But not every institution can do this kind of big science, can try to answer this kind of big science question. It requires a dedication to interdisciplinary work. And it requires a patience with the long timelines that big questions require. And it also requires a positive, collaborative, teamwork kind of culture. And a lot of institutions don’t have that. But we have that here at ASU.
Making progress in science requires new observations. Every time we send a mission into space, we get surprises. The solar system surprises us and gives us things we don’t anticipate every time we send a mission out there. Think of the New Horizons mission to Pluto and to the amazingly detailed images we have of Pluto’s surface for the first time ever. There were a lot of us who thought that Pluto was going to be a bit of a yawn. We thought it was going to be sort of a dirty iceball. But these images show us smooth areas on the surface, and mountains, and features that indicate that Pluto was a warm, active planet much longer than we had anticipated.
And so in the summer of 2012, I found myself at the Jet Propulsion Laboratory designing a space mission. Some people at JPL had read a paper that I’d written, and they wanted to design a mission to test it. So who could resist that? We were in a room called Left Field, which is lined with whiteboards and shelves that have construction toys and Legos and Post-it notes and markers. And it is a playground for creativity. In fact when we walked in, we found some Post-it notes that have been left by the previous mission-planning session. It’s a very effective room. And I was there with about ten of my favorite science friends, planning a space mission to help us understand how rocky planets get their structure.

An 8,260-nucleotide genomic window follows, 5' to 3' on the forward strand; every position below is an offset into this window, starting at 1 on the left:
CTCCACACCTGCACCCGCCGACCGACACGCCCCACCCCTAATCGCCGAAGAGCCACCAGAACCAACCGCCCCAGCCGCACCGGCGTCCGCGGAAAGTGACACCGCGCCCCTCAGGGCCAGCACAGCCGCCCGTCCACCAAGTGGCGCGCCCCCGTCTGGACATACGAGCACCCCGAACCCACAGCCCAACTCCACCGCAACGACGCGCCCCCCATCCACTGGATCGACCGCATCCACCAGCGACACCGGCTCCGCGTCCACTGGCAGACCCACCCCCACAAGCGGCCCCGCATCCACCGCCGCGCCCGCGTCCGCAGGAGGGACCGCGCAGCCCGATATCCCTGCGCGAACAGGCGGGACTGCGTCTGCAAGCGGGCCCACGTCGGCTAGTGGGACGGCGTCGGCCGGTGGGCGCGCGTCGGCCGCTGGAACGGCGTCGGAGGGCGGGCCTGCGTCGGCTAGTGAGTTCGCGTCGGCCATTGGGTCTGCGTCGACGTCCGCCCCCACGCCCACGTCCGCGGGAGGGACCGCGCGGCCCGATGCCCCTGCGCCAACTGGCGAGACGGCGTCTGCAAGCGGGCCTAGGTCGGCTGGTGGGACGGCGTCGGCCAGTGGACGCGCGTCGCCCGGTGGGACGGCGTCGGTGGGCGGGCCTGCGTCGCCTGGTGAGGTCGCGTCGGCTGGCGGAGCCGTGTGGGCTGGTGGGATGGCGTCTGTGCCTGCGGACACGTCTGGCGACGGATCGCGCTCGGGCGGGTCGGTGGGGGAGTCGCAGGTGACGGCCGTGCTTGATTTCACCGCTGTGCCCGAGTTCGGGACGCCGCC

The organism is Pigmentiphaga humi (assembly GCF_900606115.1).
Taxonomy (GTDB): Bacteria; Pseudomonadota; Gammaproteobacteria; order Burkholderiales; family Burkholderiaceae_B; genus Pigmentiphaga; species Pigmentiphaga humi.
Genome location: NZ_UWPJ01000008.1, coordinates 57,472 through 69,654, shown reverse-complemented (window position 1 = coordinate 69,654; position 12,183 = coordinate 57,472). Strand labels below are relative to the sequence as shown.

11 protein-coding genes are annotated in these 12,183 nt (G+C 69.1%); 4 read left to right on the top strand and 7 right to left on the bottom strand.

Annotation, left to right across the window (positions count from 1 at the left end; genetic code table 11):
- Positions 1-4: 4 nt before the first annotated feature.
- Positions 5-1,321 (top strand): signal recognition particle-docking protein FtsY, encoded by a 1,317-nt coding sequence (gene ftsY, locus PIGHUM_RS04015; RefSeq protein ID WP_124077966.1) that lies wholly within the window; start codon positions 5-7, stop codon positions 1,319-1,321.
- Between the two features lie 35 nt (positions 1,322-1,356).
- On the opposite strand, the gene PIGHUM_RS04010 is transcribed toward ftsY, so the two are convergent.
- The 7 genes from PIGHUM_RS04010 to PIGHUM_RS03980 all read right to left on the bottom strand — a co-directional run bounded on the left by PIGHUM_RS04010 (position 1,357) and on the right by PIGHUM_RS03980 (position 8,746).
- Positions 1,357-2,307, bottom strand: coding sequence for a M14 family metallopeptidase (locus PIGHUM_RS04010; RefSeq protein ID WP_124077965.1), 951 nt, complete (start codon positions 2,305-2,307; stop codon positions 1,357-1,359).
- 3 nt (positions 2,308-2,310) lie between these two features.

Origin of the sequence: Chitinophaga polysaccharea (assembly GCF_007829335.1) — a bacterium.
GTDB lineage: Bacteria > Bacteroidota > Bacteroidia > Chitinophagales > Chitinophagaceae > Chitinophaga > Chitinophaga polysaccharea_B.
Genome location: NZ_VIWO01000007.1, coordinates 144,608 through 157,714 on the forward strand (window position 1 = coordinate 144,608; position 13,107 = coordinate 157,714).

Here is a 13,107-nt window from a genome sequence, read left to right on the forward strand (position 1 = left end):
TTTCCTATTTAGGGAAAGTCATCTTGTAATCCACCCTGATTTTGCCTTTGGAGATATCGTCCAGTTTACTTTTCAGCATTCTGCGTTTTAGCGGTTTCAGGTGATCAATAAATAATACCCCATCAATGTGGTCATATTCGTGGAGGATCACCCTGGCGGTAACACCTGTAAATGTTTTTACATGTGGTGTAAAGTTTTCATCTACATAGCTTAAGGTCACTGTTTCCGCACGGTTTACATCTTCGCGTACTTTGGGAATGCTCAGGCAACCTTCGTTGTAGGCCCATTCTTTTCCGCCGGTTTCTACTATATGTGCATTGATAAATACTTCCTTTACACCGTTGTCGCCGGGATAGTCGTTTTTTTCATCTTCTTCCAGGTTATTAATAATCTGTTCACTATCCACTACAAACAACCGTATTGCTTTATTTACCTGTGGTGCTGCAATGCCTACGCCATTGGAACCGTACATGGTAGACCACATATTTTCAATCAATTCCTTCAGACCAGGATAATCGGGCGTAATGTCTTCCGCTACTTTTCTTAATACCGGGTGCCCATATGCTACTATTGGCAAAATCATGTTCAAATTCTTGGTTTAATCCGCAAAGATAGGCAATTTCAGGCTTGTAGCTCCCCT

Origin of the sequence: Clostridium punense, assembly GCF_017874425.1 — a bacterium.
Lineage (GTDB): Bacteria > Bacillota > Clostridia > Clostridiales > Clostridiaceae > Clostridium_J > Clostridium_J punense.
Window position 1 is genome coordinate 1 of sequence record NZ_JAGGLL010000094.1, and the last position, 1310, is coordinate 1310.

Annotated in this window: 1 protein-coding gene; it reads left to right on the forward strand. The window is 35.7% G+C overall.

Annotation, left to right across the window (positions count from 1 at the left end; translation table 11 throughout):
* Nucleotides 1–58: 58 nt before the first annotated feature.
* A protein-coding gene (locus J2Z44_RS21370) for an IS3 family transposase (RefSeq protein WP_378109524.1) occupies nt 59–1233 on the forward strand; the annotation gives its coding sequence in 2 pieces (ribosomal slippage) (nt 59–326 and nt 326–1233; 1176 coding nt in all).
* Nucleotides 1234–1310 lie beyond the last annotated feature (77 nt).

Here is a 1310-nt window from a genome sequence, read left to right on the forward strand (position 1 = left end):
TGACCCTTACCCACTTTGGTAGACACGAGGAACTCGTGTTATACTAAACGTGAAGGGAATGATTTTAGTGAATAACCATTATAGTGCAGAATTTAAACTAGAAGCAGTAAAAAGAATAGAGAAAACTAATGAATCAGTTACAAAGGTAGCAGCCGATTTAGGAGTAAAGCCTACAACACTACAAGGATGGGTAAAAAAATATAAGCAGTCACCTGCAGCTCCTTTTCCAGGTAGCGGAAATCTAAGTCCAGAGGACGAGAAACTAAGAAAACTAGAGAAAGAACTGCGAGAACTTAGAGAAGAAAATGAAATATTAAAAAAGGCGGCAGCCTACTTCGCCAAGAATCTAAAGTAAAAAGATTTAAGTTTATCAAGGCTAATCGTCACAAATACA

So our familiar planets—Mercury, Venus, Earth, and Mars—have an iron-nickel metal core and rocky exterior. But how and when do they get that structure? Planets are born as gas and dust orbiting the infant sun. And in just one one-hundredth of the age of the solar system, they build up into the familiar planets that we see, these differentiated bodies with iron-nickel metal in the middle and rock on the outside.
So we decided that the best place to investigate this process is the asteroid Psyche. Psyche is a small world that seems to be made almost entirely of iron-nickel metal. Imagine that. Humankind, we have visited through space missions rocky planets and moons, and icy moons, and we’ve visited planets that are made of gas. But we have never seen a metal planet. We do not know what this will look like. Psyche is out between Mars and Jupiter, and it’s never been visited and we’ve never had an image of it that’s more than just a point of light. So this would be true exploration, and true discovery.